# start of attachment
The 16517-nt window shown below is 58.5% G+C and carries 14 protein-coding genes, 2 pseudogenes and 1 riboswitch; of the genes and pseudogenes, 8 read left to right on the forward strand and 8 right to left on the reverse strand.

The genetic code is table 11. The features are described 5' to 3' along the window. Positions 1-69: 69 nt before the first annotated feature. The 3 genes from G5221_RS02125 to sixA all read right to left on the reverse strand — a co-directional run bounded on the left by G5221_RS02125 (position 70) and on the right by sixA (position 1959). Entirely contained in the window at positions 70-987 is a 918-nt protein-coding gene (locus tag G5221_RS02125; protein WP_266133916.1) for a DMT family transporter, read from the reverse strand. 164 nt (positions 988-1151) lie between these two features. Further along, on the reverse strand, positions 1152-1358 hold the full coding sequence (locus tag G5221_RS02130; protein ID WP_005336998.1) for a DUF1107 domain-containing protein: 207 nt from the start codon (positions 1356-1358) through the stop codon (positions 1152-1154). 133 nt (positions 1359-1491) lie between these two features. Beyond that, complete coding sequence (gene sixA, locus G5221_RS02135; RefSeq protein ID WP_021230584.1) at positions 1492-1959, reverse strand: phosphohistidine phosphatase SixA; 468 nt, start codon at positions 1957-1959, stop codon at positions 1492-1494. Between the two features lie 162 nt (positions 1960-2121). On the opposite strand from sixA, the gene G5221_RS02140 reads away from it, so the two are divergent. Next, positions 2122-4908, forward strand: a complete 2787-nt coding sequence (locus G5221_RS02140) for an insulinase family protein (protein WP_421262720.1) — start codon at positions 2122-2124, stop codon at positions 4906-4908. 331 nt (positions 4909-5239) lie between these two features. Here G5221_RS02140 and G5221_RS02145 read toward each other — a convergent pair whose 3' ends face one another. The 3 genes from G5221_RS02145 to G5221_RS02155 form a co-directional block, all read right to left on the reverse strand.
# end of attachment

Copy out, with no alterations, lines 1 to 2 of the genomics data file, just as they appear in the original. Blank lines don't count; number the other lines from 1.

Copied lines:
The 16517-nt window shown below is 58.5% G+C and carries 14 protein-coding genes, 2 pseudogenes and 1 riboswitch; of the genes and pseudogenes, 8 read left to right on the forward strand and 8 right to left on the reverse strand.

The genetic code is table 11. The features are described 5' to 3' along the window. Positions 1-69: 69 nt before the first annotated feature. The 3 genes from G5221_RS02125 to sixA all read right to left on the reverse strand — a co-directional run bounded on the left by G5221_RS02125 (position 70) and on the right by sixA (position 1959). Entirely contained in the window at positions 70-987 is a 918-nt protein-coding gene (locus tag G5221_RS02125; protein WP_266133916.1) for a DMT family transporter, read from the reverse strand. 164 nt (positions 988-1151) lie between these two features. Further along, on the reverse strand, positions 1152-1358 hold the full coding sequence (locus tag G5221_RS02130; protein ID WP_005336998.1) for a DUF1107 domain-containing protein: 207 nt from the start codon (positions 1356-1358) through the stop codon (positions 1152-1154). 133 nt (positions 1359-1491) lie between these two features. Beyond that, complete coding sequence (gene sixA, locus G5221_RS02135; RefSeq protein ID WP_021230584.1) at positions 1492-1959, reverse strand: phosphohistidine phosphatase SixA; 468 nt, start codon at positions 1957-1959, stop codon at positions 1492-1494. Between the two features lie 162 nt (positions 1960-2121). On the opposite strand from sixA, the gene G5221_RS02140 reads away from it, so the two are divergent. Next, positions 2122-4908, forward strand: a complete 2787-nt coding sequence (locus G5221_RS02140) for an insulinase family protein (protein WP_421262720.1) — start codon at positions 2122-2124, stop codon at positions 4906-4908. 331 nt (positions 4909-5239) lie between these two features. Here G5221_RS02140 and G5221_RS02145 read toward each other — a convergent pair whose 3' ends face one another. The 3 genes from G5221_RS02145 to G5221_RS02155 form a co-directional block, all read right to left on the reverse strand.